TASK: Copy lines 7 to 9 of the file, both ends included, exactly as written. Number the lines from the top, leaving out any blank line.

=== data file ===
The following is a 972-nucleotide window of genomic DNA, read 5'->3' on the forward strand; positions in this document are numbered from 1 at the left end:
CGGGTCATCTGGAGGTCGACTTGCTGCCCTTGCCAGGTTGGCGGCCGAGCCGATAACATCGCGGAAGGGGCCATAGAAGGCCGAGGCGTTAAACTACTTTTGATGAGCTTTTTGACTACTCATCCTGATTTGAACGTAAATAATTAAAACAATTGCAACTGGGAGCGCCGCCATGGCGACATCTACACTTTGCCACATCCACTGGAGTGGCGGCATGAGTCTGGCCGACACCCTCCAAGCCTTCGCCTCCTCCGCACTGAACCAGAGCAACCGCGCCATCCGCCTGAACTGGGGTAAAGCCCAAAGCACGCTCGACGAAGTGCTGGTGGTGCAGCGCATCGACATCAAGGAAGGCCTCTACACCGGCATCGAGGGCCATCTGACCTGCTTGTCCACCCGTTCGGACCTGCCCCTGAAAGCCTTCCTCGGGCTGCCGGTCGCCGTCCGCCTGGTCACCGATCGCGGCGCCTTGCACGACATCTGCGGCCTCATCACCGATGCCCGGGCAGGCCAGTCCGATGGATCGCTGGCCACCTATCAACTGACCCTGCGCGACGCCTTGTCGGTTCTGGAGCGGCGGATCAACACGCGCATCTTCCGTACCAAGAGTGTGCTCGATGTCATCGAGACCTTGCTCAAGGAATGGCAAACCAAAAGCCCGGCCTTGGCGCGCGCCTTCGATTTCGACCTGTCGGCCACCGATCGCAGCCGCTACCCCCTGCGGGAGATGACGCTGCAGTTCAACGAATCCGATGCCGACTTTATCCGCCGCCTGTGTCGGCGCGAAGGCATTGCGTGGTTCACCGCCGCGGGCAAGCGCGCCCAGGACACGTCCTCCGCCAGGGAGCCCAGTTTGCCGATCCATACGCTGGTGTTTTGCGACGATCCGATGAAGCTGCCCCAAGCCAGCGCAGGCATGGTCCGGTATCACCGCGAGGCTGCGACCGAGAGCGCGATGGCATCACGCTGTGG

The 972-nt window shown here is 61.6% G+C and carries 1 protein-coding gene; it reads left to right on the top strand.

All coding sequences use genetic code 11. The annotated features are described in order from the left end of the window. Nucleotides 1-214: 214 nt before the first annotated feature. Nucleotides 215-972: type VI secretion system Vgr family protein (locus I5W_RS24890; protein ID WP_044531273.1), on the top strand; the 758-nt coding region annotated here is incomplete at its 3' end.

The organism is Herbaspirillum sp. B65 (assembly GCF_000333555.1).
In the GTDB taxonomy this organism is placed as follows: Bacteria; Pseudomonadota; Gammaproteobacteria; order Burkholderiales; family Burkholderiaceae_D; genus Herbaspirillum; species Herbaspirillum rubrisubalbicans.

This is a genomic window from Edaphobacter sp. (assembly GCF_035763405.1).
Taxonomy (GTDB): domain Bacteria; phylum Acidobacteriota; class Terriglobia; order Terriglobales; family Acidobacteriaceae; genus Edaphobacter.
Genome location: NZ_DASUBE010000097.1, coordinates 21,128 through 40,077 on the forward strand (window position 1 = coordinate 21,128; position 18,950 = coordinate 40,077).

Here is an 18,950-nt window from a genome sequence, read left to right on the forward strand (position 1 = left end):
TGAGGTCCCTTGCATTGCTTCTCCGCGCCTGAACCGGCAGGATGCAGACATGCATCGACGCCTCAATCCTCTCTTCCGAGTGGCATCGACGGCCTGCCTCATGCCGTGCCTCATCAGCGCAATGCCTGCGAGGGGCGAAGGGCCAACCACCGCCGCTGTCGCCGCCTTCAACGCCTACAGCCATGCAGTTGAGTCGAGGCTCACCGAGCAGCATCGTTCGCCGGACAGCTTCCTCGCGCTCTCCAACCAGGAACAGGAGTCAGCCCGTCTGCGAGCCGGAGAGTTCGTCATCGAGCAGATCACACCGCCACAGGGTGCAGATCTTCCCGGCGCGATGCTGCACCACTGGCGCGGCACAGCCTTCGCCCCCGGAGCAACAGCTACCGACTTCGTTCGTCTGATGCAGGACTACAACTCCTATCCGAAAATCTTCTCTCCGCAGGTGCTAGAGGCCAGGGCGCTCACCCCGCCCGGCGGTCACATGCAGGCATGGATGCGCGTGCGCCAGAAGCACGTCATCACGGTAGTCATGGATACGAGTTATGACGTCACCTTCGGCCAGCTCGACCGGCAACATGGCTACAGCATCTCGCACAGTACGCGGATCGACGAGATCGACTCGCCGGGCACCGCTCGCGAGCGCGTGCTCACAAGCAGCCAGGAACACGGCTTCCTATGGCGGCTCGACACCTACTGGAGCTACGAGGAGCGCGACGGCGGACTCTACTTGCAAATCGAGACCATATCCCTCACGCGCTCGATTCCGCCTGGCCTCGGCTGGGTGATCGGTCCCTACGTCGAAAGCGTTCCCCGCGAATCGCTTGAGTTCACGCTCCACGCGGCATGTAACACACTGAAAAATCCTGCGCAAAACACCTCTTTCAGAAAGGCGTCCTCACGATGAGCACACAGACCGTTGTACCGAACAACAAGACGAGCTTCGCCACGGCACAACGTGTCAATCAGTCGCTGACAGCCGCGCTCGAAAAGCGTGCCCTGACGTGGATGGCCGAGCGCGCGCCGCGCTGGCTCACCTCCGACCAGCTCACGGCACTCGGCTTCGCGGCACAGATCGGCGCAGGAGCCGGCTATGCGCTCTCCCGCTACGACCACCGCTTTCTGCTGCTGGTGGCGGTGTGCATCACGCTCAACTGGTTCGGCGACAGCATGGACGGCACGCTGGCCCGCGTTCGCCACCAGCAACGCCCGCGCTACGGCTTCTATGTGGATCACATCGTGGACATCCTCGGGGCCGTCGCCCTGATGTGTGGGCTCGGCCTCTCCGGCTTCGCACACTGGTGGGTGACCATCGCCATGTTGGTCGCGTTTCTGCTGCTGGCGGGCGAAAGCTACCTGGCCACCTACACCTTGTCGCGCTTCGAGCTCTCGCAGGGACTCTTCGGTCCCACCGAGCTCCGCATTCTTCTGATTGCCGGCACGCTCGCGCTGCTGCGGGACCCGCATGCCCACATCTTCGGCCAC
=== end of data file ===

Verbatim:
This is a genomic window from Edaphobacter sp. (assembly GCF_035763405.1).
Taxonomy (GTDB): domain Bacteria; phylum Acidobacteriota; class Terriglobia; order Terriglobales; family Acidobacteriaceae; genus Edaphobacter.
Genome location: NZ_DASUBE010000097.1, coordinates 21,128 through 40,077 on the forward strand (window position 1 = coordinate 21,128; position 18,950 = coordinate 40,077).